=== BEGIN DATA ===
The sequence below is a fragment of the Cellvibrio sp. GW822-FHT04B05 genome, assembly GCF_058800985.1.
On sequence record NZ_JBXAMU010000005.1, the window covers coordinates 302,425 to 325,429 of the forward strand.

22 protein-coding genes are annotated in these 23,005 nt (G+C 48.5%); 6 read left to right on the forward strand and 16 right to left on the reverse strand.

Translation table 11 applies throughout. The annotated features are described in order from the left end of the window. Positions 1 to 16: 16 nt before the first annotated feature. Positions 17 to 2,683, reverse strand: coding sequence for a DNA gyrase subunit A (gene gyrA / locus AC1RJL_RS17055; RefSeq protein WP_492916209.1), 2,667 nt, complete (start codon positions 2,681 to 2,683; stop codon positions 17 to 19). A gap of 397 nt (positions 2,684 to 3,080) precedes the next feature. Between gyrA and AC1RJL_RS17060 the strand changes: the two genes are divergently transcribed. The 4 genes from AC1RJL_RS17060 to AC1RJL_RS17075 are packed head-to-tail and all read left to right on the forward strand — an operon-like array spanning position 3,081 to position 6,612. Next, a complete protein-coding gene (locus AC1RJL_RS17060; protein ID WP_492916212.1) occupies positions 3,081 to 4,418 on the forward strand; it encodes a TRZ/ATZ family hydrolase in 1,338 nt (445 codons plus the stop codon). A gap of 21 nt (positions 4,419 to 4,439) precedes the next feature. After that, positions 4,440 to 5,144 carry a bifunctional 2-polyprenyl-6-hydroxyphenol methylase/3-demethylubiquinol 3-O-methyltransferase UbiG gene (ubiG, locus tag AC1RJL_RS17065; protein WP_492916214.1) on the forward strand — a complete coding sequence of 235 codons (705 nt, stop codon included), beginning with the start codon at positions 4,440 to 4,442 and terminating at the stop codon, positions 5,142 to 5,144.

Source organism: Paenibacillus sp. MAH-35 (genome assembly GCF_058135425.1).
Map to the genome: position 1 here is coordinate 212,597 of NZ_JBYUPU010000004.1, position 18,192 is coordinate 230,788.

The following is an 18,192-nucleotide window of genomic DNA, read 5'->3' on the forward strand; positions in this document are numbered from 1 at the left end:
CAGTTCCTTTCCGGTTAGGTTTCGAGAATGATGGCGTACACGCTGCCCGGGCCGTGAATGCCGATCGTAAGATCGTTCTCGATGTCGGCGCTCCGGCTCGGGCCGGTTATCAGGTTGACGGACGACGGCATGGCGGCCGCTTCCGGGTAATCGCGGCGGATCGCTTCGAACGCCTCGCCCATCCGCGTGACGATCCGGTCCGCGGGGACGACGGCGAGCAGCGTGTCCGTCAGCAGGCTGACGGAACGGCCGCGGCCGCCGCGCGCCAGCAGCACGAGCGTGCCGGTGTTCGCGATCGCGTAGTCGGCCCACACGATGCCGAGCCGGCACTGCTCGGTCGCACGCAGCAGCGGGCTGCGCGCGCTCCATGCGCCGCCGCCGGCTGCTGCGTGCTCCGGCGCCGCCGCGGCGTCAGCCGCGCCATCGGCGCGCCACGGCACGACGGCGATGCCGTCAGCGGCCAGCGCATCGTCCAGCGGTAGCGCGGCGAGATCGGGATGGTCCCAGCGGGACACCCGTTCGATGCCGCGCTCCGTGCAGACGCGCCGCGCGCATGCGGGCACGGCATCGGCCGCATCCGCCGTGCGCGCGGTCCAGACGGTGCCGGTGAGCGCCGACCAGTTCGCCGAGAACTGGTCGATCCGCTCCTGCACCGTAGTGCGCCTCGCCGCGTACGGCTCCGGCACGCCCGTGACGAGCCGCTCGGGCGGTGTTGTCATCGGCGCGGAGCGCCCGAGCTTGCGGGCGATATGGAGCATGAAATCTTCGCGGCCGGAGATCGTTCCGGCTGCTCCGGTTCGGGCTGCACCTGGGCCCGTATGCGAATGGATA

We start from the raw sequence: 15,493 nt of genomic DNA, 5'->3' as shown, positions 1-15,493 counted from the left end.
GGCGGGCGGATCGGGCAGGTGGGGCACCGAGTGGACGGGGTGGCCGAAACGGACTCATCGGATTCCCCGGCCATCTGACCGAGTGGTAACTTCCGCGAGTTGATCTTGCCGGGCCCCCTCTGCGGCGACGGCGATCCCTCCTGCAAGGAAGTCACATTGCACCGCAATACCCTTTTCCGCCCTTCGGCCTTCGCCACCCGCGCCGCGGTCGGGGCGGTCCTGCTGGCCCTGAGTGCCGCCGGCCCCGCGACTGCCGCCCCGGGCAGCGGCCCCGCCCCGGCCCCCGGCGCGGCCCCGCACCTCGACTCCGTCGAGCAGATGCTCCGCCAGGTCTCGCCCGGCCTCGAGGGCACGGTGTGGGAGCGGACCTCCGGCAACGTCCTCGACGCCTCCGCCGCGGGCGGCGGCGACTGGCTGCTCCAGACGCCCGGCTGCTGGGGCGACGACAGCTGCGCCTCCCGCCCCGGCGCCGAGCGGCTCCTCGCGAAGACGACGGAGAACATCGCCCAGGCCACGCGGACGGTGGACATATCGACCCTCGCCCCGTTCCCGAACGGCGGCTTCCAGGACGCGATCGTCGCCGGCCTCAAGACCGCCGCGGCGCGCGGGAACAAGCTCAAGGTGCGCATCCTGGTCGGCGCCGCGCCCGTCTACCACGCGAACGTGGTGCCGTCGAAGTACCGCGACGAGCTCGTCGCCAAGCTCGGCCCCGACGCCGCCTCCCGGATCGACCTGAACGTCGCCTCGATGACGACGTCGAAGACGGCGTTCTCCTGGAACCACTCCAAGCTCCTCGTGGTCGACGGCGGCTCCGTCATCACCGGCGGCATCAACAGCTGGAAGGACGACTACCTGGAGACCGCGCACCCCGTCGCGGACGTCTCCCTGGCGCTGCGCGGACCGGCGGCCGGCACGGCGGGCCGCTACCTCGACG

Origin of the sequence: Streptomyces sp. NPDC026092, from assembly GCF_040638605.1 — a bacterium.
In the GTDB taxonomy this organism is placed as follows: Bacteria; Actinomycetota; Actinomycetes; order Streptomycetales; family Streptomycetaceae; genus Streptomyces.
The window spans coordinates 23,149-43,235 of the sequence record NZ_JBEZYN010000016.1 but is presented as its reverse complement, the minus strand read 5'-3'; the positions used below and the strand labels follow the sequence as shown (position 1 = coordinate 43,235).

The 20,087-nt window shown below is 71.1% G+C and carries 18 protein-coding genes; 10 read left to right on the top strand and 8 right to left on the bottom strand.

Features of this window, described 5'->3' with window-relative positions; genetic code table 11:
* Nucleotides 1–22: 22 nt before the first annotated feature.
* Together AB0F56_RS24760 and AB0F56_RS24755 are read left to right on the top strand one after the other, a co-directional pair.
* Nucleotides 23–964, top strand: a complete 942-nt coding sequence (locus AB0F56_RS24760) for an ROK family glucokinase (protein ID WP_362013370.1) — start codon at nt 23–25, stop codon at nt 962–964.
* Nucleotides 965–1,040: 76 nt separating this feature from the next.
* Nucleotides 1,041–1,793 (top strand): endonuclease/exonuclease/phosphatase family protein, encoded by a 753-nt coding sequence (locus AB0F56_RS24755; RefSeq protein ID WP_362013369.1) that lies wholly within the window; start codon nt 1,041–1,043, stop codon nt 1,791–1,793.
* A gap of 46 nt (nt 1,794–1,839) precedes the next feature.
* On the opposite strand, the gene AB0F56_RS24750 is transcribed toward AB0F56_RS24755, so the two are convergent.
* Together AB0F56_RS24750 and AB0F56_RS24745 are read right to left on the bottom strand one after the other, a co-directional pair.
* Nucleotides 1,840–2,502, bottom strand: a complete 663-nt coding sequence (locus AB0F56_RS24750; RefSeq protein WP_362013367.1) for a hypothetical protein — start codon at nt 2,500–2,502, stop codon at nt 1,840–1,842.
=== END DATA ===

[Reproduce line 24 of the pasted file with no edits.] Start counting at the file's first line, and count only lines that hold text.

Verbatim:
* Nucleotides 1,840–2,502, bottom strand: a complete 663-nt coding sequence (locus AB0F56_RS24750; RefSeq protein WP_362013367.1) for a hypothetical protein — start codon at nt 2,500–2,502, stop codon at nt 1,840–1,842.